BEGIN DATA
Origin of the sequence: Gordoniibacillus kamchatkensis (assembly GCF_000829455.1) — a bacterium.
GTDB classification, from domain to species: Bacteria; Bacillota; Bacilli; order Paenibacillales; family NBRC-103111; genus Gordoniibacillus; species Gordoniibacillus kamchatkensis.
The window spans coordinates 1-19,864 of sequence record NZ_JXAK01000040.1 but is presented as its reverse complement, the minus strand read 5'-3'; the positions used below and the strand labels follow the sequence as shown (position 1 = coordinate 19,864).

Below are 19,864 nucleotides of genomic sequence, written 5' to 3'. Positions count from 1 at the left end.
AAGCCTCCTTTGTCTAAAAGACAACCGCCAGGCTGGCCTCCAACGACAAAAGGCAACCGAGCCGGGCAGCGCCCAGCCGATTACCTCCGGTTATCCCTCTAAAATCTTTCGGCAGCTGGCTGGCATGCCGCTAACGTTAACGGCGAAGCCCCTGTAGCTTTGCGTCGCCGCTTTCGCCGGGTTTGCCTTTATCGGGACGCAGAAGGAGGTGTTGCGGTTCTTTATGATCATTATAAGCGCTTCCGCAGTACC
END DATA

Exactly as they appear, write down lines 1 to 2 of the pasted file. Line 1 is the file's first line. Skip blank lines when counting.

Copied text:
Origin of the sequence: Gordoniibacillus kamchatkensis (assembly GCF_000829455.1) — a bacterium.
GTDB classification, from domain to species: Bacteria; Bacillota; Bacilli; order Paenibacillales; family NBRC-103111; genus Gordoniibacillus; species Gordoniibacillus kamchatkensis.